I think that the provisions on taking account of the best interests of the child, on family life, on the state of health, on the principle of non-refoulement and on special provisions for unaccompanied minors are particularly valuable and will help migrants under threat of removal. The provisions on reasons for detention and appeals and judicial review are crucial. But while intending to support this imperfect but necessary directive in order to raise standards, I must stress that it is only one part of the picture. We must have a fair refugee acceptance system and a proper legal immigration policy.


  Willy Meyer Pleite (GUE/NGL).(ES) Madam President, ladies and gentlemen, it is a disgrace, an absolute disgrace to seek to deport more than 8 million people, on the basis of the concept of administrative detention.

If this decision is taken, as it unfortunately could be, it will be the end of the protective Europe. Many of us Europeans suffered administrative detention under dictatorships, and this is the concept that is going to prevail for the deportation of 8 million people.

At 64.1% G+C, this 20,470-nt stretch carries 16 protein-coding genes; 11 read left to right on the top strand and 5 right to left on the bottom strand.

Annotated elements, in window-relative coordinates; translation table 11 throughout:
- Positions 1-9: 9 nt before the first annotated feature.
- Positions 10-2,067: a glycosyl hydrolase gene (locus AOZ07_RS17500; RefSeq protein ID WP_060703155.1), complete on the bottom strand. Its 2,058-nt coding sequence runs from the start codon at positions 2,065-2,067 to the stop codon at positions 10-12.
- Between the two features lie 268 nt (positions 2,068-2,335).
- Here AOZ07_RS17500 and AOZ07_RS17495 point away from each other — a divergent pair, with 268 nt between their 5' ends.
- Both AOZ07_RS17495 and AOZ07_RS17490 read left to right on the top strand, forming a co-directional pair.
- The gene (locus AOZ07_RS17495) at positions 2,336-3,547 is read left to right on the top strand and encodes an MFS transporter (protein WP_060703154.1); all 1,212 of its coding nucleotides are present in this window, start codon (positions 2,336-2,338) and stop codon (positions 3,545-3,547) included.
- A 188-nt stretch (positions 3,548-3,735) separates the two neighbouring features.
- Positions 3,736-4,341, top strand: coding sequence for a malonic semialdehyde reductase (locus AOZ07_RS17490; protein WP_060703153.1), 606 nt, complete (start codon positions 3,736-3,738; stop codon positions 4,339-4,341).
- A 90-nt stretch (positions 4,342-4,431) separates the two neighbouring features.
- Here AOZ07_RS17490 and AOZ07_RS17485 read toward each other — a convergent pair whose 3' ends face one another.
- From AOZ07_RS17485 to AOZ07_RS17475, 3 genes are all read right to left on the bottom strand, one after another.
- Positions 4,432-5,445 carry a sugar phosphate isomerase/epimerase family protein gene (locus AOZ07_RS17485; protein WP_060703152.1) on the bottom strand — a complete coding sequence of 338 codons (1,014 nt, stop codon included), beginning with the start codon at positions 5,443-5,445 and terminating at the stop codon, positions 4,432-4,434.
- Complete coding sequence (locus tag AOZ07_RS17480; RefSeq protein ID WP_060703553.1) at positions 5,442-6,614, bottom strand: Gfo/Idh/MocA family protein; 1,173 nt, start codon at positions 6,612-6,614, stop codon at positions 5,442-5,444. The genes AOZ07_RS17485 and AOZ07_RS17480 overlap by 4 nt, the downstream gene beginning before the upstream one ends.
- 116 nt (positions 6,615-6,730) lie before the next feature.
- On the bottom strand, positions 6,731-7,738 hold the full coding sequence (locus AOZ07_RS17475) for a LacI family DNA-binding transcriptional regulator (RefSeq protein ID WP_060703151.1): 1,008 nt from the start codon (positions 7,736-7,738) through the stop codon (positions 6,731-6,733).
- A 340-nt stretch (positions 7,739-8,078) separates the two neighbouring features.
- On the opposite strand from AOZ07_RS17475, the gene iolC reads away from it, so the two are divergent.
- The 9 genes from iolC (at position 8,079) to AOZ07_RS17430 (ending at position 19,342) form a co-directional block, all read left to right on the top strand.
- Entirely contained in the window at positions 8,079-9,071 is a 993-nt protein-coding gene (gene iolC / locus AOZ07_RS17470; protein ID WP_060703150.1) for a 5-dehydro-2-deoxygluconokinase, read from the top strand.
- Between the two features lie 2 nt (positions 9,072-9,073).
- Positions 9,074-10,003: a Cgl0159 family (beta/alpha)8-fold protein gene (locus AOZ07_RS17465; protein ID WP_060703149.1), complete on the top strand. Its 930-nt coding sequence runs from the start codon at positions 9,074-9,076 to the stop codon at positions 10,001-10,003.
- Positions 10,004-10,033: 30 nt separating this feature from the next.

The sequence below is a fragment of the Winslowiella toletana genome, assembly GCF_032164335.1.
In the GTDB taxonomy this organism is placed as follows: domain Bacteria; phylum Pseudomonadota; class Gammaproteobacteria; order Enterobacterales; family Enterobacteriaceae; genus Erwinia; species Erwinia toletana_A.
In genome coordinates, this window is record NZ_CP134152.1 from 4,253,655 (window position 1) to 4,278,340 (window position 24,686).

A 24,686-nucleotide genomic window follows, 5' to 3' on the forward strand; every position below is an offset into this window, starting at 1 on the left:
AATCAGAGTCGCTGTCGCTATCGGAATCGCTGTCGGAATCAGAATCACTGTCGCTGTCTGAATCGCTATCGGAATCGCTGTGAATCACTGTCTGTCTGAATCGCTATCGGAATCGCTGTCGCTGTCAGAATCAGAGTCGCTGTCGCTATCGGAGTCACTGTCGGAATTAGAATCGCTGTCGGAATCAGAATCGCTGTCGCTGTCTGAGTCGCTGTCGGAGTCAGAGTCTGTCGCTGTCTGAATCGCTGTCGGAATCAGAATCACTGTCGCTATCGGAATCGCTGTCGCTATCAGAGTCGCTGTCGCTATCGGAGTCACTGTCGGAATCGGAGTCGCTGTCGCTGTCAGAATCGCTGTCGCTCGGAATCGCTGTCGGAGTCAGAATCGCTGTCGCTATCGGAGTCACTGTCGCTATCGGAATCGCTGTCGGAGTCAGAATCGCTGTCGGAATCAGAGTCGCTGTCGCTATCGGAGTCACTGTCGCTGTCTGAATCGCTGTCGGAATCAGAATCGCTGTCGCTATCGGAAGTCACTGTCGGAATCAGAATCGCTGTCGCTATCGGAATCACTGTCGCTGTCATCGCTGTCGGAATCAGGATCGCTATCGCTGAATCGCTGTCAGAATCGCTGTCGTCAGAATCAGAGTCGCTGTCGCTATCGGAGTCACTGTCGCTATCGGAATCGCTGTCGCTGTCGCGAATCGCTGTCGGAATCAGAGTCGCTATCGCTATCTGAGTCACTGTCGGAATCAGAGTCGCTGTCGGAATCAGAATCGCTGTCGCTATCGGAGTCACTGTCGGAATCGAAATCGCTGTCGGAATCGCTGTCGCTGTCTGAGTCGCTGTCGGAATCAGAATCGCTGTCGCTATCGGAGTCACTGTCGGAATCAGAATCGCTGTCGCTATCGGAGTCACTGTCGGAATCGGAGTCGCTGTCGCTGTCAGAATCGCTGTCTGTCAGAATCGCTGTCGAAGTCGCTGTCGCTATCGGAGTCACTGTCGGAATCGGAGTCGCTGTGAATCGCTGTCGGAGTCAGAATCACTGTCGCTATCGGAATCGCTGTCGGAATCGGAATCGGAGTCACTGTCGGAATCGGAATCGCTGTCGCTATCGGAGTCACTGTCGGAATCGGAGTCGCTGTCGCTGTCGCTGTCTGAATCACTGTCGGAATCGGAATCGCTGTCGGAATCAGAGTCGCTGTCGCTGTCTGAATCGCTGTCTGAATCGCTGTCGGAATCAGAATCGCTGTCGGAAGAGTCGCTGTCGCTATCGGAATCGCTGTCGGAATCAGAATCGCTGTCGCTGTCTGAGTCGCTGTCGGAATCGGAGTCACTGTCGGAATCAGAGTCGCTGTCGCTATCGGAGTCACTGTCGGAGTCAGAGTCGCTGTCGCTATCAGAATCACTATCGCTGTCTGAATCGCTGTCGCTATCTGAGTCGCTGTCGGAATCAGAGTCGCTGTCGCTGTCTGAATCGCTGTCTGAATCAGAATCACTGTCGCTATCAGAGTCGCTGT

The unsupportive Europe is therefore going to be consolidated. The same Member States that are going to seek to revive this concept are those who in this financial year have, for the first time, reduced aid for international cooperation.

It is not going to be possible to achieve the Millennium Goals, and this is going to be our contribution, from the old Europe, the old Europe with values of solidarity, to famine and the food crisis. The deportation of 8 million people with no sort of guarantee: a disgrace!

I believe in and call on the mobilisation of Europe, on those citizens who reject this type of legislation.


  Marian-Jean Marinescu (PPE-DE). - (RO) Dear colleagues, the European Commission has found that, in 2006, there were approximately 8 million illegal immigrants in the European Union. The Union can no longer ignore this problem. We have to find solutions; we cannot play with the lives of those people, but it is certain that the situation is not going to resolve itself.

The instruments recently proposed by the Commission for the control of illegal immigration cannot generate a positive effect unless the problem of illegal emigrants is also solved. We live in a Europe in which internal borders have been eliminated, a reason why we need this directive so that we could take a first step toward a common policy on repatriation of illegal immigrants.